They already had two daughters: the much-much loved princesses Meritaten (called "Mayati") and Meketaten. The girls were active children: Mayati was about five years old, Meketaten was probably about three or four, but her exact birth year is not clear. Everyone hoped that Akhenaten and Nefertiti's third child would be a son, a prince -- an heir.
Some time in Regnal Year 5 or 6, in Malkata or even Akhet-Aten, the third child of the King and Queen of Egypt was born. Another girl: Ankhesenpaaten (AHNK-es-en-pa-AH-ten, "She Lives Through the Aten" or "Living Through the Aten") was born. The Prince Smenkhkare, a younger brother or even son (by a minor wife, possibly Kiya) of Akhenaten, was still the heir.
The three eldest girls -- Meritaten, Meketaten, and Ankhesenpaaten -- were the "Senior Princesses;" as each was born she accompanied her parents in various statues and reliefs around the new city. All of the girls were treasured, but Meritaten -- Mayati -- as the eldest, seems to have been the family favorite. By year 12 (or even as early as year 10) they had been joined by three "Junior Princesses," Nefernefruaten ta-Sherit (named after Nefertiti), Nefernefrure, and Setepenre. These girls are less visible then their elder sisters, and appear only in tombs of nobles and in decorations in the palace -- the elder three were portrayed all over Akhet-Aten. Also in this time, another prince makes an appearance. During the years 7-9, little Prince Tutankhaten was born. He is closely related to Smenkhkare, and was probably a brother or half-brother of the elder prince. Tutankhaten's parents were possibly Akhenaten and Kiya, but there are other theories as well.
Ankhesenpaaten would have grown up in the nursery, probably learning to read and write (although women, even royal women, were not often literate, evidence exists that suggests the Amarna Princesses were), and even painting -- dabs of color were found on the walls of the nursery in the palace, suggesting the six little princesses were encouraged to express their creativity by painting on the walls -- the marks are clearly the dabblings of young children. Her closest companions would have been her sisters, the two young princes (whoever their parents were) and her nurse -- menat, in Egyptian -- the lady Tia. Tia has the distinction of being the only menat of the Amarna princesses who name is known. A talatat block exists that names her as "Nurse of the King's Daughter, Ankhesenpaaten, Tia."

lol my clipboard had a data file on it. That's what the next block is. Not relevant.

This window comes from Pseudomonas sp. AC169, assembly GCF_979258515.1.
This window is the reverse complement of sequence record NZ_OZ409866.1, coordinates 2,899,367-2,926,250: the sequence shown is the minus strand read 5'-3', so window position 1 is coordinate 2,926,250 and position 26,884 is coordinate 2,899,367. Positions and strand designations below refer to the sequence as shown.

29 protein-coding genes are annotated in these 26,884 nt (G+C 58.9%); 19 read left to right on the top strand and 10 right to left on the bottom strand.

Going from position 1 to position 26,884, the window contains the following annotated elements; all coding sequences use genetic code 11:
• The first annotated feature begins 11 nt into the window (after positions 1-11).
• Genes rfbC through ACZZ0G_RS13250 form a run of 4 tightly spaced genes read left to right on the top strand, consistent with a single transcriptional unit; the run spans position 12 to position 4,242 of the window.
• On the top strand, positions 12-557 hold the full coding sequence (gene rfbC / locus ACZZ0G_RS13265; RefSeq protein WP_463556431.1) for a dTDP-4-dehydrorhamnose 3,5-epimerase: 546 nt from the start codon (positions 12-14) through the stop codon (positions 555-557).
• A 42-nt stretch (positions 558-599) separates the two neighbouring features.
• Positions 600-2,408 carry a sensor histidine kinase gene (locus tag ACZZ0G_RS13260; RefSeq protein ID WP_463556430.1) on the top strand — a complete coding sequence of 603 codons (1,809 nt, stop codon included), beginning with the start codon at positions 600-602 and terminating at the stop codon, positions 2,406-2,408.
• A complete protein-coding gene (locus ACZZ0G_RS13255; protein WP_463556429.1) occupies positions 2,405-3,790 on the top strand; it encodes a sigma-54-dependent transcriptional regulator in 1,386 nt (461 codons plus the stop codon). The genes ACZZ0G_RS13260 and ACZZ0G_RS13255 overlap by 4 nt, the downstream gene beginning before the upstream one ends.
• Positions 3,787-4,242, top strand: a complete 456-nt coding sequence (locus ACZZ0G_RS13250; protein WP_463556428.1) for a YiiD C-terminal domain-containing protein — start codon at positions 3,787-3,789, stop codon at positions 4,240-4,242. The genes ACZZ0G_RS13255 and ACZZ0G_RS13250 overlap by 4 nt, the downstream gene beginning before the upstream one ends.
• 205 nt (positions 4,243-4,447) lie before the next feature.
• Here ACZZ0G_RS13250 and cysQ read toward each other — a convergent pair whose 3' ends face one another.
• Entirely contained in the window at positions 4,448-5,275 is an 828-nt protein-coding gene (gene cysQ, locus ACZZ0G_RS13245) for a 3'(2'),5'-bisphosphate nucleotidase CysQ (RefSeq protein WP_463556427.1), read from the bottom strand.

In Regnal Year 12, when Princess Ankhesenpaaten was about six or seven, there was a great festival in Akhet-Aten. Gifts and tribute were brought to Pharaoh from far and wide -- a plague may have also come with them. By year fourteen, Meketaten had died, Setepenre, Neferneferure (and possibly Nefernefruaten ta-Sherit) had ceased to be mentioned. The King's Mother Tiye, the Great Royal Wife Nefertiti, and the King's Favorite Kiya have also ceased to be mentioned. The only members of the Royal Family we can say with confidence at the time were still alive was the King, Akhenaten, the two princes, Smenkhkare and Tutankhaten, and Akhenaten's first and third daughters, Meritaten and Ankhesenpaaten.
Meketaten may have died in childbirth. If this was the case, Akhenaten was probably the father. If Meketaten, the second daughter, had died giving birth to her father's child (remember, this was not taboo in ancient Egyptian royal families, as repugnant as it may seem today, close family marriages were common -- but ONLY in the royal family), it stands to reason that Meritaten would have been elevated to a Royal Wife of Akhenaten as well. The mysterious princess Meritaten ta-Sherit may be a daughter of this union. In about year fifteen or sixteen, Akhenaten took Ankhesenpaaten (who was about 10 years old) as his wife, and the problematic princess Ankhesenpaaten ta-Sherit may have been the daughter of Ankhesenpaaten and her father. However, the "ta-Sherits" are only mentioned a few times, and their parentages are not clear.
The later years of Akhenaten's year are full of mysteries, and since this is focused on Princess Ankhesenpaaten, we will not get into all of them here. Ankhesenpaaten may have been the Great Royal Wife of Akhenaten and/or Smenkhkare (co-regent of Akhenaten) briefly, before she was thirteen years old. Her true life as a queen of Egypt did not begin however, until the deaths of Akhenaten and his co-regent. The twelve or thirteen-year-old princess was the only fully royal family member left. There was a prince, a child of Pharaoh and a minor wife, only "half-royal," but he was the only male heir. The young Princess Ankhesenpaaten (learn more about Ankhesenpaaten's titles here!) and the little Prince Tutankhaten (aged about nine) were married. And thus began the reign of the legendary boy-king.